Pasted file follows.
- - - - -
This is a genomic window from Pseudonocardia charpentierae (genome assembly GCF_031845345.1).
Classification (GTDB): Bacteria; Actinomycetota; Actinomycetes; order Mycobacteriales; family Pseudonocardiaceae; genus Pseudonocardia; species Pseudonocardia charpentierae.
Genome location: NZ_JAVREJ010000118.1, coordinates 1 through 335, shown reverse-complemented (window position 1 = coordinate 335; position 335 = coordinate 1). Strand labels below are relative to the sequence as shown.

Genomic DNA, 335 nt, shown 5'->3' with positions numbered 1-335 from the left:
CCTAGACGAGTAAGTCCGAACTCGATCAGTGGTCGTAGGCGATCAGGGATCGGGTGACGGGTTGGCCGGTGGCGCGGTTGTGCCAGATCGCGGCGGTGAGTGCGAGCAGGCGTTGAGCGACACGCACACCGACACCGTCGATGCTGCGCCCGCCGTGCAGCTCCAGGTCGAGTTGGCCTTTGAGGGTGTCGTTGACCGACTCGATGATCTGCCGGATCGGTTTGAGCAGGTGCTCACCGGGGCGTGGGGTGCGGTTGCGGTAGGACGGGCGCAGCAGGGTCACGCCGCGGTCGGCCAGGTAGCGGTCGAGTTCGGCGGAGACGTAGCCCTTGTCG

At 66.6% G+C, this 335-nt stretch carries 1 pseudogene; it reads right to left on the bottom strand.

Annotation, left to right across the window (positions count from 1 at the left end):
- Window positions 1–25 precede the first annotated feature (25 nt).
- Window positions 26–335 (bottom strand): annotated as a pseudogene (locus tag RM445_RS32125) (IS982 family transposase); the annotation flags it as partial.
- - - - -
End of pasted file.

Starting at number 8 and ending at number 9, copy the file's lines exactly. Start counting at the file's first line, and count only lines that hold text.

- Window positions 1–25 precede the first annotated feature (25 nt).
- Window positions 26–335 (bottom strand): annotated as a pseudogene (locus tag RM445_RS32125) (IS982 family transposase); the annotation flags it as partial.